The inescapable debate

This showed up in my e-mail. I assume it was copied to me because it quotes my blog.

Foundry United Methodist Church agree-to-disagree resolution.

I will not comment on this, but since my blog is somehow connected to it, I wanted to share it here if — for no other reason — to note my own historical role in this debate.

Blackballing Eddie Fox a horrible idea

Someone needs to explain this to me. I really don’t understand.

United Methodists are protesting the decision of Candler School of Theology to honor Eddie Fox as a distinguished alumnus. Here are three blog posts about it: 1, 2, 3.

I understand that people disagree with the UMC’s teaching and law on human sexuality. But do people really believe Fox should be shunned because he supports the Book of Discipline? Are people really standing up with protest signs because he honors his vows of ordination?

By any definition, he is a distinguished United Methodist. You don’t have to embrace everything he believes to acknowledge that. You just have to be willing to be the least bit fair minded.

Blackballing him for being a United Methodist is a horrible idea.

The house will stop burning on its own eventually

I’ve been following the goings on at the Reconciling Ministries ChurchQuake event only sporadically as folks I follow on Twitter have posted things. And even then only off and on.

But this Tweet caught my attention and would not let go.

I’ve been trying to think through the implications of this statement.

On the one hand, I am the last person to defend the Book of Discipline as something that every local church can or should follow to the letter. To enact every program and host every special Sunday and engage in every activity envisioned by the Book of Discipline would be impractical and would undermine the actual mission of local churches. No one is a Book of Discipline purist.

But isn’t it nearly an abrogation of the office of bishop to make it the center of a movement to ignore and void the Book of Discipline? Bishops, after all, exist for the purpose of protecting the doctrine and discipline of the church. That is why you have bishops in the first place.

If bishops really believe the Book of Discipline is perpetrating evil, why did they seek the office in the first place? Bishops don’t get a vote at General Conference — the only body that can change our doctrine and discipline. If you think we are advocating evil, wouldn’t it be better to run for election to General Conference where you can constitutionally do something about it?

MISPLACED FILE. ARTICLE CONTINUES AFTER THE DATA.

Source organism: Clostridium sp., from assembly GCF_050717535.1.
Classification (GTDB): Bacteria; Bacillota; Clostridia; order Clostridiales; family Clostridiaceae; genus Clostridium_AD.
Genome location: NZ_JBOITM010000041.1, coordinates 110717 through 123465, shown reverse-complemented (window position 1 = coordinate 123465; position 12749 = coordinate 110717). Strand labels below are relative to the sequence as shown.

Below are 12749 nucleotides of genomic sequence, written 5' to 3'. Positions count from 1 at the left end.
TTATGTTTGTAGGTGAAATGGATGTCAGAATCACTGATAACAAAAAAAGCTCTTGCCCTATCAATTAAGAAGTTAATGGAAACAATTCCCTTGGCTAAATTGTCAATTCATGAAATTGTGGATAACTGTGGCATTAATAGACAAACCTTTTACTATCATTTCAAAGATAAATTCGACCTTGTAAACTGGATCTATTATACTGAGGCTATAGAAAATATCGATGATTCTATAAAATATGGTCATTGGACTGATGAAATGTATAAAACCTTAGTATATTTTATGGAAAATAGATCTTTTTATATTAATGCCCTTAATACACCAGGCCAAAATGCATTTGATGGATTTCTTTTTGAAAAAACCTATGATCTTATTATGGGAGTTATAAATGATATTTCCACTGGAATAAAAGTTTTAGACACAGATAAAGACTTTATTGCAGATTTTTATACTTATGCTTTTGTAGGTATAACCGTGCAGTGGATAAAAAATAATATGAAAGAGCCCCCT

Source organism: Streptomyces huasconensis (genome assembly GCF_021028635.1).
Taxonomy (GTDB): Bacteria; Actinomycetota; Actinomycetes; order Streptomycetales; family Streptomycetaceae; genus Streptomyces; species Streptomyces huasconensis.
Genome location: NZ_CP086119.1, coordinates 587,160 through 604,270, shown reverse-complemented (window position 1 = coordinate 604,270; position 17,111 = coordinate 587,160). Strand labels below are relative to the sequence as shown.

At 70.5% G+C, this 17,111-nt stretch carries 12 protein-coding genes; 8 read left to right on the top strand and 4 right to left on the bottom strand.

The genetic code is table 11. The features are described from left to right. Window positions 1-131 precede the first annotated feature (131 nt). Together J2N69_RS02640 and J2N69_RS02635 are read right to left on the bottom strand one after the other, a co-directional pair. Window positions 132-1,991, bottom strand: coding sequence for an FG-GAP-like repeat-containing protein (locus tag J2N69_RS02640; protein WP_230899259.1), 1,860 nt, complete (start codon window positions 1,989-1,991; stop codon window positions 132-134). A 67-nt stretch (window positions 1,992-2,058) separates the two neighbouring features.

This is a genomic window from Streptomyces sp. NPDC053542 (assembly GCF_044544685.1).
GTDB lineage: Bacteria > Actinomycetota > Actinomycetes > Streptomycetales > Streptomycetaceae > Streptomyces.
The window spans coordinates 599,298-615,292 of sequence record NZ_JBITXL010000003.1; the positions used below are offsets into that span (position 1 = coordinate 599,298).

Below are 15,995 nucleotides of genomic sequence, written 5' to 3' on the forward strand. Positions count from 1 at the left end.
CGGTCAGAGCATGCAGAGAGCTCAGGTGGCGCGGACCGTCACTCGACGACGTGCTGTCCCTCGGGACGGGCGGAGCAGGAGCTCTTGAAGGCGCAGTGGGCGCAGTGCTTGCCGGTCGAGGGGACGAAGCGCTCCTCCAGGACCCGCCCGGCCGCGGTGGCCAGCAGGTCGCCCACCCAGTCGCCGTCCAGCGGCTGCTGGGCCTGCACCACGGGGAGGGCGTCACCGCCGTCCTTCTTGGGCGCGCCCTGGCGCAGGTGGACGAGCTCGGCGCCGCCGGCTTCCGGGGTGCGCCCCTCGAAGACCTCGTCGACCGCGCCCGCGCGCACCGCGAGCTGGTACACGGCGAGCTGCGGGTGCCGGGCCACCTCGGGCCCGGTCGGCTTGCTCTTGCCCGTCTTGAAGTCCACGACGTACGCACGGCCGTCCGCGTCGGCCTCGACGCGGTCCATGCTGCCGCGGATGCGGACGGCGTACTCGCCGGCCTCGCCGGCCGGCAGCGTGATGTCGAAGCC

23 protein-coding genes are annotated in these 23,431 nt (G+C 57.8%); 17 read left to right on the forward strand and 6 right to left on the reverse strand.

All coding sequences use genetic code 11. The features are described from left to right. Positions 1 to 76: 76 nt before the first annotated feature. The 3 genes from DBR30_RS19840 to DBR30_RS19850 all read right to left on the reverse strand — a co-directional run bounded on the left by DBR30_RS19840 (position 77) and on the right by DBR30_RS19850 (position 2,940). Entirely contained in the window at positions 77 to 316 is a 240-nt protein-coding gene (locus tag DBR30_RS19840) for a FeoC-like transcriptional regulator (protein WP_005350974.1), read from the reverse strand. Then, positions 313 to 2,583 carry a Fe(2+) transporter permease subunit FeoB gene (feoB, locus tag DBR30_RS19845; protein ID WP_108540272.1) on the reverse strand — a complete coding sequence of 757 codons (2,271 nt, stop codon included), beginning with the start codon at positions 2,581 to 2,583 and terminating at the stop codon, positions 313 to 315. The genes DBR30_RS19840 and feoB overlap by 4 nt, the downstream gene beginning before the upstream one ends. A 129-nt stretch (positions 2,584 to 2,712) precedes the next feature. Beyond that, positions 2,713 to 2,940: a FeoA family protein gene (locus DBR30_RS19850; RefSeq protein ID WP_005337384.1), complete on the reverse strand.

For all its faults, the Book of Discipline is our church’s collective statement about what the Lord requires of us. It is produced by humans so is surely flawed in many ways, but having bishops praised for refusing to enforce the Book of Discipline is a bit like praising fire fighters for refusing to put out fires.

Am I ignoring the earthquake?

A woman stood in her ramshackle hut polishing a brass lamp with a rag, working hard as she could to clean it to a brilliant shine. The only odd thing about this was that her house stood in the midst of ruins. An earthquake had shattered the street itself and brought down houses and shops on every side of her. That her little hovel had somehow stood was remarkable, but cleaning the brass missed the greater calamity.

This little parable comes to mind when I read this post by Ron Belgau.

I had an exchange not long ago with Dean Snyder seeking to understand how his arguments about gay marriage are materially different from the arguments of polygamists. We did not really come to a mutual understanding.

But today I am reminded by Belgau’s post that it is not wise to narrow our attention to only the most pressing issue of the day.

We should look around the neighborhood, as well. We should look because the advocates who shed tears and sometimes hurl names at the church have often correctly noticed that our denomination appears to have come to terms with all manner of heterosexual sexual behaviors that Jesus, the apostles, and the prophets did not appear all too happy about.

People who point out these inconsistencies, of course, rarely are advocating that we as a church go back and strive for biblical standards in these areas. The message is more often: “Hey, you are giving the fornicators an easy time. You don’t say much when a man divorces his wife and abandons his kids because he’s gotten tired of being married. Why not treat others the same way?”

For me, at least, this is an important question to deal with. I have more than once asked someone who is advocating for change in the United Methodist Church’s social principles and law to share with me their holistic theology regarding sex. Don’t tell me merely why you think this provision in the Book of Discipline is wrong. Help me understand how your theology speaks to our sex-crazed culture.